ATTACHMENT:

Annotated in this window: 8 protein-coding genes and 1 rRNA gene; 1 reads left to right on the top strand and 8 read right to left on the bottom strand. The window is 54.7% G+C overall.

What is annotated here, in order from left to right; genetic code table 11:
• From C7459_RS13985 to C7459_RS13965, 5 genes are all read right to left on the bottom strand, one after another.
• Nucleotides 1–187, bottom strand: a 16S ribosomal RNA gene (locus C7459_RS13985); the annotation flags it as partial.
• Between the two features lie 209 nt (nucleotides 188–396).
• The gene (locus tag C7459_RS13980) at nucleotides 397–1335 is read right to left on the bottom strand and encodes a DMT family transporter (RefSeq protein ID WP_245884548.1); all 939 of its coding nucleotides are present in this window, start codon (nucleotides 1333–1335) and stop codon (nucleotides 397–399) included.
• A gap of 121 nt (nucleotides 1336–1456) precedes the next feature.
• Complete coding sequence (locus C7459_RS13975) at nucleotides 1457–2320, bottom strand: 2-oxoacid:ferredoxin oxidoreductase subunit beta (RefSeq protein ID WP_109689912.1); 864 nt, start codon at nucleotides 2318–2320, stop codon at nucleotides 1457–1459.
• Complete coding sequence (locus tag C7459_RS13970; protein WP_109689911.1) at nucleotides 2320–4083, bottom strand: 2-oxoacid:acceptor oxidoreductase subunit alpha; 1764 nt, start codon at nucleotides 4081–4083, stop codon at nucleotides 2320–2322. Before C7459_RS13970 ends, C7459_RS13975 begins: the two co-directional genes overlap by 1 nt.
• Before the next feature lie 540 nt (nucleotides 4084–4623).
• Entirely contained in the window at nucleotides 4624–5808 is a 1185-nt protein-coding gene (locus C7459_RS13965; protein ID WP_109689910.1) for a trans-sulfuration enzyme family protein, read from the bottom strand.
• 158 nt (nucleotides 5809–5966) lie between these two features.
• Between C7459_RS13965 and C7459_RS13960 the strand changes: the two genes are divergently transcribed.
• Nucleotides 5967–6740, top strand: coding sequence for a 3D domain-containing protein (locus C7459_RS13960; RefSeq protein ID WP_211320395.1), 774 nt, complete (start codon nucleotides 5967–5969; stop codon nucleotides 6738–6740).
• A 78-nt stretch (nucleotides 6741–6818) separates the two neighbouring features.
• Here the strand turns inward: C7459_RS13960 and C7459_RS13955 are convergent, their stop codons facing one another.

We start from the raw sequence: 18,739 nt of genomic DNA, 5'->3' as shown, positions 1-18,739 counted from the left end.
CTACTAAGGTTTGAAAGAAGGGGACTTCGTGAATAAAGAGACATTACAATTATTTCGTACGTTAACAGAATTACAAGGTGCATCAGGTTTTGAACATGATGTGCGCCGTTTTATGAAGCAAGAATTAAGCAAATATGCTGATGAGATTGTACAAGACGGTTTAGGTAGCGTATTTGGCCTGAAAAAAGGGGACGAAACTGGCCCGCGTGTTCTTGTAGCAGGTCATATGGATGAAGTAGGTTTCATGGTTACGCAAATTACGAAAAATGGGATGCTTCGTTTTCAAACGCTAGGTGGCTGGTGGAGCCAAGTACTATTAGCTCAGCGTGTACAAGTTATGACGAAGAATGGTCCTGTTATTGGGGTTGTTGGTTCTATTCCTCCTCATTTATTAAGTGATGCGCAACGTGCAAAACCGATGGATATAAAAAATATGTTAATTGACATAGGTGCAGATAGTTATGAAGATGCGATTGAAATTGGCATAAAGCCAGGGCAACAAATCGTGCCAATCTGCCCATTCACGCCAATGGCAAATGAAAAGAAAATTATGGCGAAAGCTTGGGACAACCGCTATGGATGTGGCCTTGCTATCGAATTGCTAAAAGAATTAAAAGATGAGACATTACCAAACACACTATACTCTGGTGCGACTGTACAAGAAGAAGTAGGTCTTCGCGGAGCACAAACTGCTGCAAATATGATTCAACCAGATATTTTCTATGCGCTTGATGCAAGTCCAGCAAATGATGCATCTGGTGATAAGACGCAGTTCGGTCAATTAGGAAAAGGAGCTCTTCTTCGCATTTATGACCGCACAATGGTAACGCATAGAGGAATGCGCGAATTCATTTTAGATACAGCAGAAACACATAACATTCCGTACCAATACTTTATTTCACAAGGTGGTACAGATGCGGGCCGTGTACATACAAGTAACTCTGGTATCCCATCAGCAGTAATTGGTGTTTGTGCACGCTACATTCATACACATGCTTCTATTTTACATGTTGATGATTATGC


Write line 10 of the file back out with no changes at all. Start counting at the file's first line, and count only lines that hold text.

• Before the next feature lie 540 nt (nucleotides 4084–4623).